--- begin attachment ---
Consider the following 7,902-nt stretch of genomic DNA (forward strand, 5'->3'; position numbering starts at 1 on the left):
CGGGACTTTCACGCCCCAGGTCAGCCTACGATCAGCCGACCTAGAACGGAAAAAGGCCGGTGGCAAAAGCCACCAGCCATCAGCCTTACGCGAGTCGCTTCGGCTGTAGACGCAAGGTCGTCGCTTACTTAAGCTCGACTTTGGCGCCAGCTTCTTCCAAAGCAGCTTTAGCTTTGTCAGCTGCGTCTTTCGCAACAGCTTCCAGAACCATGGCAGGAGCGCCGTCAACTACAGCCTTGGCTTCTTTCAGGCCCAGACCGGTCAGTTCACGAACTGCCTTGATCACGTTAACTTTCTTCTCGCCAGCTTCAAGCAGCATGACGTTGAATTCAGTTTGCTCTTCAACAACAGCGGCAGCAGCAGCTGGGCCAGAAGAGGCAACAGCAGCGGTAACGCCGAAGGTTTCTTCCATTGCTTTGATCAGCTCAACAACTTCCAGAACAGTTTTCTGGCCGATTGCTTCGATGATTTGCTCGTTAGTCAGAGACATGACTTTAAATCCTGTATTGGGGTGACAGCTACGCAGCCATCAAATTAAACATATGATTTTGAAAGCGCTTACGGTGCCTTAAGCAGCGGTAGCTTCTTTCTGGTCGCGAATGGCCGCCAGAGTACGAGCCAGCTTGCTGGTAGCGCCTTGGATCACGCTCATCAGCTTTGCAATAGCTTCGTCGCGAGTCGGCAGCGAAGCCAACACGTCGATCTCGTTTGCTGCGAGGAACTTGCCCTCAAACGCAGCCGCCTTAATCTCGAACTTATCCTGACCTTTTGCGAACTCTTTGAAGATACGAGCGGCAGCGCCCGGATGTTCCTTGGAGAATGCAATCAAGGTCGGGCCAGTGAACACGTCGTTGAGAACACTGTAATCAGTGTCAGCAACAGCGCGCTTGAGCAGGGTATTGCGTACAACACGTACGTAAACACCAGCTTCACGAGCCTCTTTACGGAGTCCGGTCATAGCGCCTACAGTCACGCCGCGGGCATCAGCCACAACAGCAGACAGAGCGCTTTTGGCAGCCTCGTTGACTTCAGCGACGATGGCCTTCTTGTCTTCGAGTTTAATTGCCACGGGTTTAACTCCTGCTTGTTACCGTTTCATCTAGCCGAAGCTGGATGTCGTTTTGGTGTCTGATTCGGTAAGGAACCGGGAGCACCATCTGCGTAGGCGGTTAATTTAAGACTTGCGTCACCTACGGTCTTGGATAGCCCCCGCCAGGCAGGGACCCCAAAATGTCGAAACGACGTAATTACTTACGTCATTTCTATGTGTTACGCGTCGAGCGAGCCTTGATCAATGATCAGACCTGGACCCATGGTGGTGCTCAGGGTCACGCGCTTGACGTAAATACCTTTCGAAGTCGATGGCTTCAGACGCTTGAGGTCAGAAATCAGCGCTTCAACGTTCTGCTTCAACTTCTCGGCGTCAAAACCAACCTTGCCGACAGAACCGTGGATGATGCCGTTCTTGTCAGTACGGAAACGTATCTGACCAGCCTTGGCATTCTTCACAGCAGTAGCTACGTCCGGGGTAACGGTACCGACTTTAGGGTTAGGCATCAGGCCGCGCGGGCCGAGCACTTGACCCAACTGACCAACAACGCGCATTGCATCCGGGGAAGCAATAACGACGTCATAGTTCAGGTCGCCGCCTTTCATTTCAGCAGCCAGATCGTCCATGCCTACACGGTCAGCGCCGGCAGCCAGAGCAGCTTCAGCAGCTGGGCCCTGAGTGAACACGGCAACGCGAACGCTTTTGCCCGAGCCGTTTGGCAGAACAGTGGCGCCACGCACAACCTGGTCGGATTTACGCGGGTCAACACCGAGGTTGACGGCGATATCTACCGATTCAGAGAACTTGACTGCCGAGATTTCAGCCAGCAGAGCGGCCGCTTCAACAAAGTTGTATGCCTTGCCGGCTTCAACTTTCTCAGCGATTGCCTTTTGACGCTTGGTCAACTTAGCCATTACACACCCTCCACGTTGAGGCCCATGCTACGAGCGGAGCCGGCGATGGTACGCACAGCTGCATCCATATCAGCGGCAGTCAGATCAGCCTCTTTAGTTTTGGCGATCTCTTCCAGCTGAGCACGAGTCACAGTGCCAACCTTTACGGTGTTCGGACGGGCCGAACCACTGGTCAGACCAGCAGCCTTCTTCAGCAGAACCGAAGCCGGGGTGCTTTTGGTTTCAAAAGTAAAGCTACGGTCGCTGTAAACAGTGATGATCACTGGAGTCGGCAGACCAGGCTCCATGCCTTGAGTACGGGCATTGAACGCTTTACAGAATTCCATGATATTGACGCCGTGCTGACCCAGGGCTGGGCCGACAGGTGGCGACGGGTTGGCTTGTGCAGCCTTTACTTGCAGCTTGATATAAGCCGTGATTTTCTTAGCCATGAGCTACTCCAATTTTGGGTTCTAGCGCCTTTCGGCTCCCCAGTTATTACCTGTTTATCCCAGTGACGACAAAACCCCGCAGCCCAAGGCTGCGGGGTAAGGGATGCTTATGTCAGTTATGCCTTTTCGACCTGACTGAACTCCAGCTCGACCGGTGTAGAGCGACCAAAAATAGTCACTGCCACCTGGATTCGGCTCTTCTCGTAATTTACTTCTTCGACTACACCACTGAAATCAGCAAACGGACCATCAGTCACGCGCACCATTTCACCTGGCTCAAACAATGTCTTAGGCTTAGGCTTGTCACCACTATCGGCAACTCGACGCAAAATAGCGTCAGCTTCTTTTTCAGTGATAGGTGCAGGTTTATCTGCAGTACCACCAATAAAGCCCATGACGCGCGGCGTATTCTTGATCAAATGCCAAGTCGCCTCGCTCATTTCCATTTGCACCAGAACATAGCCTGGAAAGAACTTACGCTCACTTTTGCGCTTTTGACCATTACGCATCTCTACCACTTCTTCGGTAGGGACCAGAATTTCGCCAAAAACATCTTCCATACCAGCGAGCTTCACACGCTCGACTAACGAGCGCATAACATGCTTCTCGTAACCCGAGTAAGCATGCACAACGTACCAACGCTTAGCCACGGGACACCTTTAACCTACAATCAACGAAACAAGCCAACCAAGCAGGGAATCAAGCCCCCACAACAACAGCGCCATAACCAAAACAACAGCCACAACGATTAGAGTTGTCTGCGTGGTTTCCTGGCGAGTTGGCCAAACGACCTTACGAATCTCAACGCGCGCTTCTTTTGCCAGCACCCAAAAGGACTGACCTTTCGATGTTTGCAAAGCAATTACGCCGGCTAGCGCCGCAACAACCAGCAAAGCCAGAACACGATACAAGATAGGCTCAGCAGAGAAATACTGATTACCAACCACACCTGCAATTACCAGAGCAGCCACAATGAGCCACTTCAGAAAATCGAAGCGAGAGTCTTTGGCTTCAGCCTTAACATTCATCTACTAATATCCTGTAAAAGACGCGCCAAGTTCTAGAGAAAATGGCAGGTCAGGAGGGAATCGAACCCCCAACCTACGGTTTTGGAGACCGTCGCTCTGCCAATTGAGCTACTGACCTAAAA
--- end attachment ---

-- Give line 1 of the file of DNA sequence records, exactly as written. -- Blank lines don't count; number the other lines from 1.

Consider the following 7,902-nt stretch of genomic DNA (forward strand, 5'->3'; position numbering starts at 1 on the left):